Hope Springs

Admit it-- you never, ever thought you'd see Tommy Lee Jones and Meryl Streep in a bedroom scene together. That's not just because of Hollywood's well-documented aversion to love scenes between anyone under the age of 30, though that's part of it too. But while Streep has spent her 50s and early 60s as a vivacious and legitimately sexy screen presence in the likes of It's Complicated and Julie & Julia, Jones has stepped behind his jowly scowl to grump his way through his work-- whether in something fluffy as Captain America or serious as No Country For Old Men, he's had the weight of three worlds on his shoulders. So it's a revelation, in Hope Springs, to see Jones so much as smile, much less feed Streep chocolate-covered strawberries by the fire.

And when David Frankel, who directed Streep in The Devil Wears Prada and also brought us nonsense like Marley & Me, puts his glossy commercial sensibilities on hold and lets scenes like that play out between his lead actors, Hope Springs becomes pretty special, a deep and often unflinching look at how the spark can snuff out in even the most amiable of marriages. The story is dead simple but not entirely predictable, and Steve Carell's presence as a very strait-laced marriage counselor is a mystery, but Hope Springs gets by on the constant magnetism of its leads, even when the best it does by them is get out of their way.

The script from first-timer Vanessa Taylor makes some very excellent moves-- letting Streep silently play out a failed seduction, for example-- but plenty of bad ones, establishing Jones's Arnold as a dried-up grump through clanking cliches, or saddling Streep's Kay with a conversation with a friend (Jean Smart!) that says out loud everything we already know. Then again, Hope Springs is a movie all about saying things out loud, as Kay wrangles Arnold into a week of marriage therapy at the picturesque Maine office of Dr. Feld (Carell), the smarmy-looking guy in blazers and sweaters who wrote a marriage self-help book. There's a cynical version of this story in which Dr. Feld turns out to be a charlatan-- that's a much more typical Steve Carell plot, come to think of it-- but this guy really is there to help, and sits the unwilling Arnold and shy Kay down on his couch to talk out all the reasons their marriage is in a deep freeze.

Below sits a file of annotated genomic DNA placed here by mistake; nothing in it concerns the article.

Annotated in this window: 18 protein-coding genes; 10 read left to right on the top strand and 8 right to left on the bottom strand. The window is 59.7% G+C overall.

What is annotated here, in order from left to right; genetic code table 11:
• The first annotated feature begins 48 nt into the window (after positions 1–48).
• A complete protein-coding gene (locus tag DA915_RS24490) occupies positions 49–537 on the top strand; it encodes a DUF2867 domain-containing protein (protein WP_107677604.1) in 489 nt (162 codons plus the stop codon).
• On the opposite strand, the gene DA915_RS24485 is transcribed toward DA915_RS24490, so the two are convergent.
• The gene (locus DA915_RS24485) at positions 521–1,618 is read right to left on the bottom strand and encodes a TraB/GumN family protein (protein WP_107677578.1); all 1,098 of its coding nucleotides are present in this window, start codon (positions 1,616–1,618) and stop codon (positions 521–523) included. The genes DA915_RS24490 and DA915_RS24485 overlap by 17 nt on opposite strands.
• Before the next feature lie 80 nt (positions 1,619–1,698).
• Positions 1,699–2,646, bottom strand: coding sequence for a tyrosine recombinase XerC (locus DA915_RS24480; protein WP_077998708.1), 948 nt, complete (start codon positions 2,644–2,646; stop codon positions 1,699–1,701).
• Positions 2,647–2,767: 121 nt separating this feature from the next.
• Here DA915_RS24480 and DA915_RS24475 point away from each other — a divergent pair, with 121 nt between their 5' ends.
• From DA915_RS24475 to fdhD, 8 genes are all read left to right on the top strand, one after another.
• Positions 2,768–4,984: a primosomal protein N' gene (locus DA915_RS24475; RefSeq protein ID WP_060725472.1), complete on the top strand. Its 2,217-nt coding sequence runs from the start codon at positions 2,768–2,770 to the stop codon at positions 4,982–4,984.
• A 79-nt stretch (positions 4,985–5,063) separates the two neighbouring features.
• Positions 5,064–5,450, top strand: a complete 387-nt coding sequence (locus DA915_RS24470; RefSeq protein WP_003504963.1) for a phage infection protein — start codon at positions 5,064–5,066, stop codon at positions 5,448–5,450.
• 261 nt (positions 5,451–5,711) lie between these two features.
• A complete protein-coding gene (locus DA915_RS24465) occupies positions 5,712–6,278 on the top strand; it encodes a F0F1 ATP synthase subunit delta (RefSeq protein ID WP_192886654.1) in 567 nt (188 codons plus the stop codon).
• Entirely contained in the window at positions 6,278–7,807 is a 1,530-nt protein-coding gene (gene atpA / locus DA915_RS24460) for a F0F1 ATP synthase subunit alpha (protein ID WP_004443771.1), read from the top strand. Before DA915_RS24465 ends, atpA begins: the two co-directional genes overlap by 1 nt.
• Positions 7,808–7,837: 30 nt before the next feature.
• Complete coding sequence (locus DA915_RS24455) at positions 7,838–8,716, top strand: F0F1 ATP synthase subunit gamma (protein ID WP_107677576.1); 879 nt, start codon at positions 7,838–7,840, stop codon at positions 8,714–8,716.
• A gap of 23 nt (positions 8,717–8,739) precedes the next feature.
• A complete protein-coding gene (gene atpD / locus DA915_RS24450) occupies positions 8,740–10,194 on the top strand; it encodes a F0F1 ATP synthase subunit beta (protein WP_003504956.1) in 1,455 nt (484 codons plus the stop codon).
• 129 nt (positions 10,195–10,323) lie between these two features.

Normally that's where you cue the montage and take the easy route to a happier union, but Hope Springs lingers forever in the steps toward getting there, from an exercise in which they're forced to merely hold each other in bed to a painfully awkward session in which Arnold admits he wouldn't mind some oral sex once in a while. Frankel doesn't quite know how to handle the potential awkward comedy here, leaving some scenes-- like an aborted nooky session in a movie theater-- are left to die. But the lack of comedic direction also makes it harder to distance yourself from Arnold and Kay's troubles, and as the two of them peel back the layers of complacency and address what's real, the audience is forced to shoulder some of that burden too-- and all while gussied up as a late summer rom-com, no less.

The poster for Hope Springs features Streep and Jones against a white background, no Carell in sight, with the vague promise of flirtation between them. That's pretty much the best the movie has to offer too, the chance to watch these two veterans stake out a very real relationship on screen, while muddling through a film that doesn't offer a whole lot beyond them.

Katey Rich

Staff Writer at CinemaBlend